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FELTUS v. US Bank N.A. | FL 2DCA “Affidavit of Indebtedness Fail, Genuine Issue of Material Fact of Who Owned or Held the Note”

FELTUS v. US Bank N.A. | FL 2DCA “Affidavit of Indebtedness Fail, Genuine Issue of Material Fact of Who Owned or Held the Note”


JULIA FELTUS, Appellant,
v.
U.S. BANK NATIONAL ASSOCIATION, as TRUSTEE of MASTR ADJUSTABLE RATE MORTGAGES TRUST 2007-3, Appellee.

 

Case No. 2D10-3727.
District Court of Appeal of Florida, Second District. 

Opinion filed October 19, 2011.
Jacqulyn Mack of The Mack Law Firm, Englewood, for Appellant.Roy A. Diaz and Diana B. Matson of Smith, Hiatt & Diaz, P.A., Ft. Lauderdale for Appellee.

WHATLEY, Judge.

Julia Feltus appeals a final summary judgment of foreclosure in favor of U.S. Bank National Association, as Trustee of Mastr Adjustable Rate Mortgages Trust 2007-3 (U.S. Bank or the Bank). We reverse because material issues of fact as to which entity holding the promissory note executed by Feltus existed at the time the trial court entered summary judgment.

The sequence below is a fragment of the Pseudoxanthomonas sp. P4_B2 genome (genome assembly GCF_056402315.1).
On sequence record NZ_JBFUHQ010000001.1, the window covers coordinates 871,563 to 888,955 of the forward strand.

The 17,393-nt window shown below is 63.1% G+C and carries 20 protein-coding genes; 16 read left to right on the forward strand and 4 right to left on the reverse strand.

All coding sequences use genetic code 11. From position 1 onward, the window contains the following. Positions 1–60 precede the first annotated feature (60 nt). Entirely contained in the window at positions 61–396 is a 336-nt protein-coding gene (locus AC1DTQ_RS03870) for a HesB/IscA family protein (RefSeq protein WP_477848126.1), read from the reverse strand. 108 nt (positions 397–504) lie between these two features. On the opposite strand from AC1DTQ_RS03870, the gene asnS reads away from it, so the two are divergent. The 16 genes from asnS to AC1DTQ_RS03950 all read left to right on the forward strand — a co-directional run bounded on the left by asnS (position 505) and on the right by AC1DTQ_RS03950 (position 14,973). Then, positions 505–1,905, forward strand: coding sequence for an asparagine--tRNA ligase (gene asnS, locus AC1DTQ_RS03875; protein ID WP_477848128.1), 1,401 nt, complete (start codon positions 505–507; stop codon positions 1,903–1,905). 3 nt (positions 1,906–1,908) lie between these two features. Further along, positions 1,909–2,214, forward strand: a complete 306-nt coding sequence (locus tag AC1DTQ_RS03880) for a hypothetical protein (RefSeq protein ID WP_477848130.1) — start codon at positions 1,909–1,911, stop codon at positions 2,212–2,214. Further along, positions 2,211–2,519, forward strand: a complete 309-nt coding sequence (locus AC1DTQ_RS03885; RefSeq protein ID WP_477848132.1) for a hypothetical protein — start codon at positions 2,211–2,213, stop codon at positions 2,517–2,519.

On August 24, 2009, U.S. Bank filed an unverified complaint seeking to reestablish a lost promissory note and to foreclose the mortgage on Feltus’s home. U.S. Bank attached to the complaint a copy of the note and the mortgage, but both documents showed the lender to be Countrywide Bank, N.A. In the count to reestablish the note pursuant to section 673.3091, Florida Statutes (2009), U.S. Bank alleged that the note was executed by Feltus on February 16, 2007; U.S. Bank is the owner and holder of the note; the original note has been lost and is not in U.S. Bank’s custody or control; the note was continuously in the possession and control of the Bank’s assignor and predecessor from the date of execution until the loss, at which time the assignor and predecessor was entitled to enforce the note; and the note has not been paid or otherwise satisfied, assigned, or transferred, or lawfully seized. Notably, these allegations did not include an allegation that Countrywide had assigned the note to U.S. Bank.